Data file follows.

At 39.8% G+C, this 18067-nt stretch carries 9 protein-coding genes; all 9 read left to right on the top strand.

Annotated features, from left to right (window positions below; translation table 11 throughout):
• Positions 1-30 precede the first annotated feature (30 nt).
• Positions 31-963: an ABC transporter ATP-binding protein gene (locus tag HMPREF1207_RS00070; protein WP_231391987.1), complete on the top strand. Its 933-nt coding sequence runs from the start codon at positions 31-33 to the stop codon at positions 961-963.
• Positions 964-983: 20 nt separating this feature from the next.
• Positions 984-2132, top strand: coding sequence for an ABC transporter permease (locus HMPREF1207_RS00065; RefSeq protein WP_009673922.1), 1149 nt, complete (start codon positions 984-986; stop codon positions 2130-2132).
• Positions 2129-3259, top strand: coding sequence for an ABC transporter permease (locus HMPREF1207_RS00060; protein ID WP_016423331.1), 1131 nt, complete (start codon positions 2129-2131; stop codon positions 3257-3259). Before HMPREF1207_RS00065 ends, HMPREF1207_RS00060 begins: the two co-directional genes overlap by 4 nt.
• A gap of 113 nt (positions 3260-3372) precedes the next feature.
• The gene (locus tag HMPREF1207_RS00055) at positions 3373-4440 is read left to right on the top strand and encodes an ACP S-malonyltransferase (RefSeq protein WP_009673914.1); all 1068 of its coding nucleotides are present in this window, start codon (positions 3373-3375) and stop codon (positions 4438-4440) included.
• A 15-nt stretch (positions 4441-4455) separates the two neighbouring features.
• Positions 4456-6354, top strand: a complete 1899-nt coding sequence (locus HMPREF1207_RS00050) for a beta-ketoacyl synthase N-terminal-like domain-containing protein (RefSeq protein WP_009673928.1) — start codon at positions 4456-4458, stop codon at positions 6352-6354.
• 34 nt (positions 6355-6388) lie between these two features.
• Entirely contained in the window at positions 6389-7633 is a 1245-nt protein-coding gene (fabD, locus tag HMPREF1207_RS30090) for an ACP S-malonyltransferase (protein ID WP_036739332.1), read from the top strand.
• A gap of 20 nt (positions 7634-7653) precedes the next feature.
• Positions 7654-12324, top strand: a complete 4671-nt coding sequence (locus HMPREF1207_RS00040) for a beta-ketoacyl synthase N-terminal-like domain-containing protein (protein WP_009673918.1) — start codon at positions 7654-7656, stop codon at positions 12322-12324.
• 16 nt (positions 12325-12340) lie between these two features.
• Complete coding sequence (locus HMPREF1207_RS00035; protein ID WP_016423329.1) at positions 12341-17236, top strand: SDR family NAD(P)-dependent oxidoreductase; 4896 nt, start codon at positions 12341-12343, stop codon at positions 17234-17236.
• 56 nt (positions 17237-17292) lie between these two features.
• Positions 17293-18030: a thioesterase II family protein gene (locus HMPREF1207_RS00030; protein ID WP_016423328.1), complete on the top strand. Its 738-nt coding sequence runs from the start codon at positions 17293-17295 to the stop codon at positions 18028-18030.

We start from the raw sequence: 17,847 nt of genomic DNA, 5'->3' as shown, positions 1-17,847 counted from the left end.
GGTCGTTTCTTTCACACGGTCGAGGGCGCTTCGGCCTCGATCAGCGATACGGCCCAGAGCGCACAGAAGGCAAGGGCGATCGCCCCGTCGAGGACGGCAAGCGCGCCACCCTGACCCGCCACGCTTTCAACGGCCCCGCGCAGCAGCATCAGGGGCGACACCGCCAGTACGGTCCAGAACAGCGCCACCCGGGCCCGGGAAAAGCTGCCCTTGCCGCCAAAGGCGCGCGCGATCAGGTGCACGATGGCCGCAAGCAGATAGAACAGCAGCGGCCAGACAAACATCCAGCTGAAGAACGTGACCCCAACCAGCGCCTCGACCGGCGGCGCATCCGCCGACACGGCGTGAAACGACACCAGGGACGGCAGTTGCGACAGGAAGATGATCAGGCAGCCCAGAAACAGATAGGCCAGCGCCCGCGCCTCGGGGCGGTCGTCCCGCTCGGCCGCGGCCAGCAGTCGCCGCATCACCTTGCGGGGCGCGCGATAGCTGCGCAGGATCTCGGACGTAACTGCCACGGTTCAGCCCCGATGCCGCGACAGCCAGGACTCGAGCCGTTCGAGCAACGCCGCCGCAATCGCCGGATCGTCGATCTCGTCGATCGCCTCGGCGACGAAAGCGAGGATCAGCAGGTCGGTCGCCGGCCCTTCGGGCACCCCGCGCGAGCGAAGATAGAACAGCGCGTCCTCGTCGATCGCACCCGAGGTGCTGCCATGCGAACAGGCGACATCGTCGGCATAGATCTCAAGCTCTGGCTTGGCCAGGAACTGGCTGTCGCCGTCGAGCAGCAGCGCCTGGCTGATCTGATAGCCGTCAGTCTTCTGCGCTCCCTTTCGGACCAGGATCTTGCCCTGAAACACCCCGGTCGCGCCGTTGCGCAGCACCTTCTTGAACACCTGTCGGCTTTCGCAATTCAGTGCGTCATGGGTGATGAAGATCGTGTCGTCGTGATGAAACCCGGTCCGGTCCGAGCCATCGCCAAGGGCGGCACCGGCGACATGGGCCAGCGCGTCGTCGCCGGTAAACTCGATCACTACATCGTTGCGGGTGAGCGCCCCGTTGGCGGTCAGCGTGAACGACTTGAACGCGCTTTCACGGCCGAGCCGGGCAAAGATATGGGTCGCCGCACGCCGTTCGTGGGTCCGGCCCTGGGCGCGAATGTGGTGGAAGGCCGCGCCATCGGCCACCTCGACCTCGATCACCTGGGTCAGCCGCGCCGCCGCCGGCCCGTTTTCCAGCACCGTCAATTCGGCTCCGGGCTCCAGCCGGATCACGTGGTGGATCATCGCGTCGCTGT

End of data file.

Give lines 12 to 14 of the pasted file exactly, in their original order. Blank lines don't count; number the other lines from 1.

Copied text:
• 34 nt (positions 6355-6388) lie between these two features.
• Entirely contained in the window at positions 6389-7633 is a 1245-nt protein-coding gene (fabD, locus tag HMPREF1207_RS30090) for an ACP S-malonyltransferase (protein ID WP_036739332.1), read from the top strand.
• A gap of 20 nt (positions 7634-7653) precedes the next feature.